Sunday, January 3, 2016
2015 - Year in Review
The highlights of the year 2015 for me begin with the discovery of the iChip technology by Stava Epstein and his colleagues in Kim Lewis’ lab. This technology allows the growth of previously non-cultivatable antibiotic-producing organisms from soil by simply isolating them and placing the back in the soil environment from which they came. Its elegant and holds much promise for the discovery of novel natural product antibiotics in the future. We are all awaiting further developments here.
The output of reports from Jim O’Neill’s Review on Antimicrobial Resistance continues to amaze me even if I don’t agree with all their conclusions. The idea that incentives for the discovery and development of antibiotics could actually become reality in my lifetime is nothing less then a breath of air after the stifling nightmare of the last 15 years. I have been so inspired that I have joined the Drive-AB effort to help make this dream come true.
This year finally saw the results of Astra-Zeneca’s efforts to sell its antibiotic research, development and business franchise. Being unable to obtain the price they were demanding (one presumes), they adopted a different strategy. This year they spun out their discovery group into a company, Entasis, fully funded to the tune of $40 million by the mother ship (AZ). Shortly after that, they announced the formation of an independent business unit within AZ that would encompass their antibiotics business and as well as their clinical development group. What will happen to them is still to be determined – but I will have more to say about this in the next week or so.
A big highlight for me this year, and I hope for you, too, was the appearance of my new book – The Drug Makers. I have been gratified by the many positive comments I have received from those within and from many outside of the pharmaceutical industry.
On a down note, Tetraphase reported that their phase III trial of eravacycline for complicated urinary tract infection failed to meet its endpoint. I was especially disappointed in this news because I helped them design the trial and thought that we had done everything to assure its success. Luckily, I own no Tetraphase stock since it crashed by about 80% with this news. I am still hoping that eravacycline will make it to the marketplace since we desperately need an effective, oral antibiotic for resistant Gram-negative infections. Eravacycline is the only drug fitting this bill on the near term horizon.
On another low point, I discussed the effect of increasing drug prices, especially for generic drugs, on public opinion and even on pharmaceutical company stock prices and on the political campaign. I suggested that the US should adopt two simple (but politically fraught) policies to deal with this issue. (1) We should subsidize alternative manufacturers for essential medicines to prevent price gouging. (2) The US should finally begin to negotiate drug prices nationally at least on a federal level just like virtually every other country in the world. This is guaranteed to control prices. While some argue that it will reduce innovation globally and here in the US, I remain unconvinced and believe we should do the experiment.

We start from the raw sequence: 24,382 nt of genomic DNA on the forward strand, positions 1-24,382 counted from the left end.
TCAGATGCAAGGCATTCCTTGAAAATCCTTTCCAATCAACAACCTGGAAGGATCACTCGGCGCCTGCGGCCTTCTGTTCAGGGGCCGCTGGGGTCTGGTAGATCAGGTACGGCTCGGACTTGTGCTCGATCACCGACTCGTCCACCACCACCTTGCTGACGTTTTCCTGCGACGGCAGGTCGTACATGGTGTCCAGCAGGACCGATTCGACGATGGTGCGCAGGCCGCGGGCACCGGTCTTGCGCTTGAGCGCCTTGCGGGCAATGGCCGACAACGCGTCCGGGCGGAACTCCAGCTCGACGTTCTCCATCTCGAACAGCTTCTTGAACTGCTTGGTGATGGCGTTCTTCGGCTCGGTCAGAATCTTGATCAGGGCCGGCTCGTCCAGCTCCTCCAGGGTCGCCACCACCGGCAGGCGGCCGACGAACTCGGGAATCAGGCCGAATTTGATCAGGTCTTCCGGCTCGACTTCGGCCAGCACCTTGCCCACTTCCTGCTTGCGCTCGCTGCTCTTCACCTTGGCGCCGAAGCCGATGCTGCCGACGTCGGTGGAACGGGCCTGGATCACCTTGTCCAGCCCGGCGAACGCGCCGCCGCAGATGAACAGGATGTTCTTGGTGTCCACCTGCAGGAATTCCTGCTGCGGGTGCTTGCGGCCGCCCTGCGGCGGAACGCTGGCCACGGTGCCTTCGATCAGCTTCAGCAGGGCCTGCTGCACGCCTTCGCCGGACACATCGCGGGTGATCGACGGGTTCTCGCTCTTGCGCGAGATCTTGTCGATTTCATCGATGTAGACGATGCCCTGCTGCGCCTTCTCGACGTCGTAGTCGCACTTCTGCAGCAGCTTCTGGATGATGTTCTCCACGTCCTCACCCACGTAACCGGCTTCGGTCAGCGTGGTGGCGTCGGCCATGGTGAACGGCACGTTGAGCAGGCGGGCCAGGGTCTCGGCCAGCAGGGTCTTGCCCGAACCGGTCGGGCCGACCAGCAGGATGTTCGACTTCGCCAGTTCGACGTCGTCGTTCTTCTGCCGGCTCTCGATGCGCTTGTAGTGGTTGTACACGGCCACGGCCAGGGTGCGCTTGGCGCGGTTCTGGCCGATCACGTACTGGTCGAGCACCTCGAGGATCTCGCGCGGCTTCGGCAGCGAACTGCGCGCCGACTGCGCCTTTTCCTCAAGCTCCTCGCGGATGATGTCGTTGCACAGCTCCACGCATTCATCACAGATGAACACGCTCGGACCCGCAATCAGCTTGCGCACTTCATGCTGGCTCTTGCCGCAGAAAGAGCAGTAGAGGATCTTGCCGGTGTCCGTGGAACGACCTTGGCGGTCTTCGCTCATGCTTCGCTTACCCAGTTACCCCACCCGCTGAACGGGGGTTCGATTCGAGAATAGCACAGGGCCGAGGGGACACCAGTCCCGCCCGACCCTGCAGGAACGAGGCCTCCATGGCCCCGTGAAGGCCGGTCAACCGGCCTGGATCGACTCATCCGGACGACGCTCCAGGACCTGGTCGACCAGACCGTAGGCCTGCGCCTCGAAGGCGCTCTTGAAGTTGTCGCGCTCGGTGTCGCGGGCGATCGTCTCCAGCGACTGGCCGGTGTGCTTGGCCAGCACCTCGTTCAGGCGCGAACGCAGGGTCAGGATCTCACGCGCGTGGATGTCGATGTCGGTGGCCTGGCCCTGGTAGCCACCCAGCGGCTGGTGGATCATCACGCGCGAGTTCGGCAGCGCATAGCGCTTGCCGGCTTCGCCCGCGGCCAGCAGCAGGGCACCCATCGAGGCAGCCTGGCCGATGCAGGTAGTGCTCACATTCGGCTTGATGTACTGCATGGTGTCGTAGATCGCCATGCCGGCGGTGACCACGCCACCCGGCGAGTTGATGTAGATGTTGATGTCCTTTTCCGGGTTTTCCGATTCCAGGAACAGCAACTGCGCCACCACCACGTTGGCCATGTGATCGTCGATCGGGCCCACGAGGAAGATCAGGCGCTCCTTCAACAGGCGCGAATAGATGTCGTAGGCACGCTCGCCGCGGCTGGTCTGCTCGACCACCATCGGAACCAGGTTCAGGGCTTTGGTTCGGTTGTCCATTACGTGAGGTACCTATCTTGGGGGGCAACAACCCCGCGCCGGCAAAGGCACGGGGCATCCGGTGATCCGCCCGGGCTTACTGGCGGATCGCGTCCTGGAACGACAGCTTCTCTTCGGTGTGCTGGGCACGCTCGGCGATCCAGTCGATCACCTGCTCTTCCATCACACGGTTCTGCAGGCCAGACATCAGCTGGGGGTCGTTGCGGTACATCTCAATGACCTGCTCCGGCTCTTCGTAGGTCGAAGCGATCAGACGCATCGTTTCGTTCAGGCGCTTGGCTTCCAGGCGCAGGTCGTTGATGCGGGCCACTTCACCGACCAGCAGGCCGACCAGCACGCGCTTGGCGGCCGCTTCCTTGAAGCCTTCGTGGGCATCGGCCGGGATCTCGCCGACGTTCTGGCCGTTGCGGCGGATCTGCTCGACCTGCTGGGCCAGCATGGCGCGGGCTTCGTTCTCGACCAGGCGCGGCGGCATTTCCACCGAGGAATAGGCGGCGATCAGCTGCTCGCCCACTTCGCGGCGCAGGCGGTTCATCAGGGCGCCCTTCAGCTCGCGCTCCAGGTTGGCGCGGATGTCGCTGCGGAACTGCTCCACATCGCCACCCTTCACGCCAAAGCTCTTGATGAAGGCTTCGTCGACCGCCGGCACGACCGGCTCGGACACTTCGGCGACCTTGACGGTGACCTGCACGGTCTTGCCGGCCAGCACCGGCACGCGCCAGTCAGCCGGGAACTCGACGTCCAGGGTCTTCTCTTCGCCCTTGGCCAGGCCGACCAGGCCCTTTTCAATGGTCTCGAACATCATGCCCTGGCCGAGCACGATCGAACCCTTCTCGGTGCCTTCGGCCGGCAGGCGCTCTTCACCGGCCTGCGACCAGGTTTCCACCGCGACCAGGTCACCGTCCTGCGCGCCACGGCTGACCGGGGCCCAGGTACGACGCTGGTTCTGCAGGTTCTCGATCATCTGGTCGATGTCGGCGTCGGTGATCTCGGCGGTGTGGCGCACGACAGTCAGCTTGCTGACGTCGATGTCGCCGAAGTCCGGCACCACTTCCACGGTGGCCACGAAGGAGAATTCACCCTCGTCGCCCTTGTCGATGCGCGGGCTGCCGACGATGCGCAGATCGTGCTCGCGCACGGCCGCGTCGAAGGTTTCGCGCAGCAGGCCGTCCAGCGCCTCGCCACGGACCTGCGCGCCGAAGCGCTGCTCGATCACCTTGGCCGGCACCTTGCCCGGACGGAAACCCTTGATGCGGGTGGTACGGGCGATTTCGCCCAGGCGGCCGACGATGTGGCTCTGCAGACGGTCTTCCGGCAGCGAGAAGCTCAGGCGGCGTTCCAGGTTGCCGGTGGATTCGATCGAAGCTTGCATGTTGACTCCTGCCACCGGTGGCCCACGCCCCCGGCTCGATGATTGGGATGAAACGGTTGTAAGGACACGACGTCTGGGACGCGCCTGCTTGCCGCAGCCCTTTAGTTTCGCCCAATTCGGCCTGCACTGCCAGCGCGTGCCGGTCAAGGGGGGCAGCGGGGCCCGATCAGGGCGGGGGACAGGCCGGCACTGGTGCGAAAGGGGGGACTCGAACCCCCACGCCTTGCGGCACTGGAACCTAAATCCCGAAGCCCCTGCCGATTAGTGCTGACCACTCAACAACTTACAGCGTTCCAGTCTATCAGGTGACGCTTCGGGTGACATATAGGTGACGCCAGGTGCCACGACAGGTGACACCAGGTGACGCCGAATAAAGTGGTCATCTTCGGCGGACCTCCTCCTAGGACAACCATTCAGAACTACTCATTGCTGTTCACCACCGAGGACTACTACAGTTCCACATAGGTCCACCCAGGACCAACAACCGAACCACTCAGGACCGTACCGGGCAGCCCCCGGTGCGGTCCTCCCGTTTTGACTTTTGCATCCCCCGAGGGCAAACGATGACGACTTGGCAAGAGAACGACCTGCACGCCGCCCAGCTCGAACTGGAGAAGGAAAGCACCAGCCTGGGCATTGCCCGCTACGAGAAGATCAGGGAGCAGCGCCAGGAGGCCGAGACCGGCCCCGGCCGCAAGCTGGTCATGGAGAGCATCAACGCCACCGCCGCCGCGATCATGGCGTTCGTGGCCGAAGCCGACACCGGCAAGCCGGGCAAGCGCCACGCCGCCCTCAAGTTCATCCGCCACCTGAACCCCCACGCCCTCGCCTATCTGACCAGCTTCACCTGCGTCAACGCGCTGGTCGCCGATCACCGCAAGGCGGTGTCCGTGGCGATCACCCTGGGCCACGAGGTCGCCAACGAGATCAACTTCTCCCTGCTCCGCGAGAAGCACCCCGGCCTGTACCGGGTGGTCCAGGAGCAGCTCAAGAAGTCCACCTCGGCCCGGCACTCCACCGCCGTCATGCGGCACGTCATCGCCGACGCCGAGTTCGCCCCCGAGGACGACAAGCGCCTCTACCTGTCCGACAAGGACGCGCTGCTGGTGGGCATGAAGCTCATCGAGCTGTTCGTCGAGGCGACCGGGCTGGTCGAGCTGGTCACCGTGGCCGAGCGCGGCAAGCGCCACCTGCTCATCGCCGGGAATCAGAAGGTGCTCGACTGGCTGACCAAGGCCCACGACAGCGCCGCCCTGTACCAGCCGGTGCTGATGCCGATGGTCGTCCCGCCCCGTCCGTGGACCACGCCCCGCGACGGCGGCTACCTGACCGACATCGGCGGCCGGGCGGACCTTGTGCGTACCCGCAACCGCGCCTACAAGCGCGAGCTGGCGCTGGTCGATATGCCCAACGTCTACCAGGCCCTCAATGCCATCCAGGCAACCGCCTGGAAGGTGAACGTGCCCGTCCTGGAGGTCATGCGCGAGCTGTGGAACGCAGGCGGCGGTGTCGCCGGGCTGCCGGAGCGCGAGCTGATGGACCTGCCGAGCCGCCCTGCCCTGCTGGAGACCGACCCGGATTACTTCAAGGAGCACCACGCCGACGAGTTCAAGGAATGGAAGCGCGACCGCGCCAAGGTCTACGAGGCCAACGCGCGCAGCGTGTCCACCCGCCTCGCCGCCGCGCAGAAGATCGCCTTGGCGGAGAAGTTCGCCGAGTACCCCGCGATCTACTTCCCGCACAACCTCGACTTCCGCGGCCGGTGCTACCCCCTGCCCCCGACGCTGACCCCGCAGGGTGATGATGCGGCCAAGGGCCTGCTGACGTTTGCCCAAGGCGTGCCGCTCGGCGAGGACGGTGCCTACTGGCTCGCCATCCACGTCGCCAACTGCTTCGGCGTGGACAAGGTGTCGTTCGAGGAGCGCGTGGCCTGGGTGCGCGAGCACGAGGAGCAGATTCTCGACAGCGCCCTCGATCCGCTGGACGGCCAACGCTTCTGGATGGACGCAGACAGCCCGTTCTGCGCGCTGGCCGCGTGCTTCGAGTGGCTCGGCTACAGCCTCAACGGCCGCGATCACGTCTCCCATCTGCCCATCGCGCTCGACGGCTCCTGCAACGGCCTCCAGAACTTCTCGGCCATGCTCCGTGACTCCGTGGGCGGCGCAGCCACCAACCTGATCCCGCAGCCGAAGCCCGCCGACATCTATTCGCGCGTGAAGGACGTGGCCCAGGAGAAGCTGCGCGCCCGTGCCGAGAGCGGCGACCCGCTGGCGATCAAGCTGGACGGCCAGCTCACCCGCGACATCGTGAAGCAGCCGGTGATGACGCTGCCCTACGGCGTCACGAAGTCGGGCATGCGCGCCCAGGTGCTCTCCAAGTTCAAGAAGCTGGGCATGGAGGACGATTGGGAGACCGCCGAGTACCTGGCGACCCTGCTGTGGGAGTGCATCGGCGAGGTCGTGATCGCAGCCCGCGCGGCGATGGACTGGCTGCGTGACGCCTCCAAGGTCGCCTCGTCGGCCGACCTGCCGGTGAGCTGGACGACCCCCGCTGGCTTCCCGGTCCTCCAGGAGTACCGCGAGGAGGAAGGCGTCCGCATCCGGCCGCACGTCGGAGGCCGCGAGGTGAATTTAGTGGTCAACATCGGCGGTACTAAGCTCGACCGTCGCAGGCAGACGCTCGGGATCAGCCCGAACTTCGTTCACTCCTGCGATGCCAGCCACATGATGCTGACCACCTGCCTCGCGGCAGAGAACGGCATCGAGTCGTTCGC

The recent announcement of the proposed merger between Pfizer and Allergan was the subject of a blog and a recent Lancet article. My worry is that Allergan’s key antibiotic pipeline for North America based on the beta-lactamase inhibitor, avibactam, will be in jeopardy because of this merger. Pfizer is not known for its enthusiasm for antibiotics these days.
A recent court ruling suggesting that the promotion of off-label uses for drugs was protected speech raised my hackles. If this ruling ever becomes the law of the land, it will mean that companies can sell anything for anything. Lets not go there – please.
Finally, the recent emergence of mcr-1, the plasmid-mediated gene encoding resistance to our very last line Gram-negative antibiotic polymyxin (colistin) scared the hell out of me. The gene has now been found in Asia and in Europe after having apparently emerged in China. Why did this occur? Because in China (and apparently here in the US) polymyxin can be used and has been used as a growth promoting agent for pigs and/or cattle. In an editorial, Josh Bloom and I suggested that this practice must stop and must stop globally.
With that, I wish you all a happy, productive and very safe 2016!